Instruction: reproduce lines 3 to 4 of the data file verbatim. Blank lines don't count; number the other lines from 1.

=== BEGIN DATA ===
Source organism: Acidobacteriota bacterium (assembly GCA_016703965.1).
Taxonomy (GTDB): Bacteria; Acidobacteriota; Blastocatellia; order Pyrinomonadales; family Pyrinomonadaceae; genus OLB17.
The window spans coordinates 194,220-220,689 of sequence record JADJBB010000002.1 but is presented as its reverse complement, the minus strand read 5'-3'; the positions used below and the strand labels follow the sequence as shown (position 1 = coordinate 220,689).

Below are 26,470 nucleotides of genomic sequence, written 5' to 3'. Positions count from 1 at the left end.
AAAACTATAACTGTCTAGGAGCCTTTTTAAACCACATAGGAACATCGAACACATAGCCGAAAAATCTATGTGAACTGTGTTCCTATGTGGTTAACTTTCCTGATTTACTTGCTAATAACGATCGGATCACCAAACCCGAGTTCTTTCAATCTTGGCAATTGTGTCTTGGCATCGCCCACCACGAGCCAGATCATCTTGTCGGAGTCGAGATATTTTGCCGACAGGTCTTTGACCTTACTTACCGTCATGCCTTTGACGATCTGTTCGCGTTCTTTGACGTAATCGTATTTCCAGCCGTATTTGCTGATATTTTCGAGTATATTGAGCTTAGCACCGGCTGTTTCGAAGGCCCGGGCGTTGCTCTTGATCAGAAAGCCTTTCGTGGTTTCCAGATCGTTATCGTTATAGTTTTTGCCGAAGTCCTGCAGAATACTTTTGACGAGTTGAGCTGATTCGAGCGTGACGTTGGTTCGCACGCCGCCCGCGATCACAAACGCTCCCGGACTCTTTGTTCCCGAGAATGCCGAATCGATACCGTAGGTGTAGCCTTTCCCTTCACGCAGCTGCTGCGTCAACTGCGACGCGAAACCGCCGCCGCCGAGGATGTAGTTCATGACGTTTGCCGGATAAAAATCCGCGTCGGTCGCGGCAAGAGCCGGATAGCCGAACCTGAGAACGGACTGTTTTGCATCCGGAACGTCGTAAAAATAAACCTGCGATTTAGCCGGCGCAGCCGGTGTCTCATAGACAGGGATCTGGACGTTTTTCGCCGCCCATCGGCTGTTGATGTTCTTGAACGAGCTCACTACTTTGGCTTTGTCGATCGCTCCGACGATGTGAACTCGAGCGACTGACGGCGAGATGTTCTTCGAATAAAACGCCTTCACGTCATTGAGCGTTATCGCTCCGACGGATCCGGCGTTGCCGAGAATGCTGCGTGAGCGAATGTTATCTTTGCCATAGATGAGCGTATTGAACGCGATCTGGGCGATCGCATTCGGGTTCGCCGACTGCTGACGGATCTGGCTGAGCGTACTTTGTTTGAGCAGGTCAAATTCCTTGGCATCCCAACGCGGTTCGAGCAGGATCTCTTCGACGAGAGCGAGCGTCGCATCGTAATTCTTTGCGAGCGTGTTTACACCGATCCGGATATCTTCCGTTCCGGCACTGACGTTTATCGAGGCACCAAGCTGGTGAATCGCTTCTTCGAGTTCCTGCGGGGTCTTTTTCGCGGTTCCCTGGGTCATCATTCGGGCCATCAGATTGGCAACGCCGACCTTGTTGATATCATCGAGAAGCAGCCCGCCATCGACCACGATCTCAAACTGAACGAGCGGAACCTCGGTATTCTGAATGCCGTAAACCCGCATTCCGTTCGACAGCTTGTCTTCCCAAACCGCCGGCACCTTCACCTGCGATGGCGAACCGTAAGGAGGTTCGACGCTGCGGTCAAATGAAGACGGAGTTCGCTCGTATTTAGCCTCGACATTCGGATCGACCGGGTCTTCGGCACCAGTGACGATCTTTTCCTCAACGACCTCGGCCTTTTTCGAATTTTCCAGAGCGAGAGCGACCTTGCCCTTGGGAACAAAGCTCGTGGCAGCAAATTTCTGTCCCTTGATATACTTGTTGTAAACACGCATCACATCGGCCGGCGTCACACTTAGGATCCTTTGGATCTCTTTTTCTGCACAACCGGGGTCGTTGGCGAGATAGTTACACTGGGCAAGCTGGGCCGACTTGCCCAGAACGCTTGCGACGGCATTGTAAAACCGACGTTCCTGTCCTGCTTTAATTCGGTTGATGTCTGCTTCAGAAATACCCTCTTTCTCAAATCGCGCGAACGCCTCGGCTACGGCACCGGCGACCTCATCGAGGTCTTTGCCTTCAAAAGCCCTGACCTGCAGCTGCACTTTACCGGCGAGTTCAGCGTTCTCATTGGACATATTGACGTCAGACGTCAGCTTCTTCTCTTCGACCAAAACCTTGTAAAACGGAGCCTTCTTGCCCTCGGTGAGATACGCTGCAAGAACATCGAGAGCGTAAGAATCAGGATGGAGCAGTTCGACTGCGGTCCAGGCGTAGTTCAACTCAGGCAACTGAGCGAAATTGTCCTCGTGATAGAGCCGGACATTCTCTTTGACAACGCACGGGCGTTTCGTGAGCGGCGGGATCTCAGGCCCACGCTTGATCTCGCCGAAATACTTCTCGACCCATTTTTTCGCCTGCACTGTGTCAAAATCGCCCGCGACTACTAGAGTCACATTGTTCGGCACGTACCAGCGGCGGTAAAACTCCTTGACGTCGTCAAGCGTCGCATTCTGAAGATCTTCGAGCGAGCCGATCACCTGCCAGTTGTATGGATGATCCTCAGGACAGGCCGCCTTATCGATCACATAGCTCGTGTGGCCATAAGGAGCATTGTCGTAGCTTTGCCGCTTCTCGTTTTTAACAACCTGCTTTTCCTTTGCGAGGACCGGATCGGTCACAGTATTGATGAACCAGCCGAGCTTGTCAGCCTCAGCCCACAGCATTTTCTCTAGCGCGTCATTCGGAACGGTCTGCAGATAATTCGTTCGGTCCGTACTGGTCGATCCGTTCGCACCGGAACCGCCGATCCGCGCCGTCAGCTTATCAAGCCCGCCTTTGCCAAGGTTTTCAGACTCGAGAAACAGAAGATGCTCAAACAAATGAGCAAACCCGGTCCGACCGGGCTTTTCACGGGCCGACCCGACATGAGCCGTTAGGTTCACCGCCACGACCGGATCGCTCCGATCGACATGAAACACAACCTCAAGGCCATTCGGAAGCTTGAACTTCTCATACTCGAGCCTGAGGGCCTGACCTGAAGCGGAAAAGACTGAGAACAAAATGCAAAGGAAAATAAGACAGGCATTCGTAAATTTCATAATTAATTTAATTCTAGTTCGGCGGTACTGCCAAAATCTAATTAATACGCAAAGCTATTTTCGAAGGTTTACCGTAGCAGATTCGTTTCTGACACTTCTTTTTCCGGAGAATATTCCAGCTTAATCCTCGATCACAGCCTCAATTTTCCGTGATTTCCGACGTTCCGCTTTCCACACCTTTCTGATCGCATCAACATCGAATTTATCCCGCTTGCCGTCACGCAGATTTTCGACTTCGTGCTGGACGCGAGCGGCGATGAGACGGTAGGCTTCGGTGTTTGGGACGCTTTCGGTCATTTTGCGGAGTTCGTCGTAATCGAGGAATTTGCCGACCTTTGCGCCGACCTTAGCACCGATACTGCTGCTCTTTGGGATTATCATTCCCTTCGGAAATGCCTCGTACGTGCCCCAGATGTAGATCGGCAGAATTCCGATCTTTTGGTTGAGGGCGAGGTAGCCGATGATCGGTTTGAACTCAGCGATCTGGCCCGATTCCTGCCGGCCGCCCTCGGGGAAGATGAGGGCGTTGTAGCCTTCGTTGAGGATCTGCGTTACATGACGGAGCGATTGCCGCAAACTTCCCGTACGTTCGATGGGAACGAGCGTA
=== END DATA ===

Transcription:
The window spans coordinates 194,220-220,689 of sequence record JADJBB010000002.1 but is presented as its reverse complement, the minus strand read 5'-3'; the positions used below and the strand labels follow the sequence as shown (position 1 = coordinate 220,689).

Below are 26,470 nucleotides of genomic sequence, written 5' to 3'. Positions count from 1 at the left end.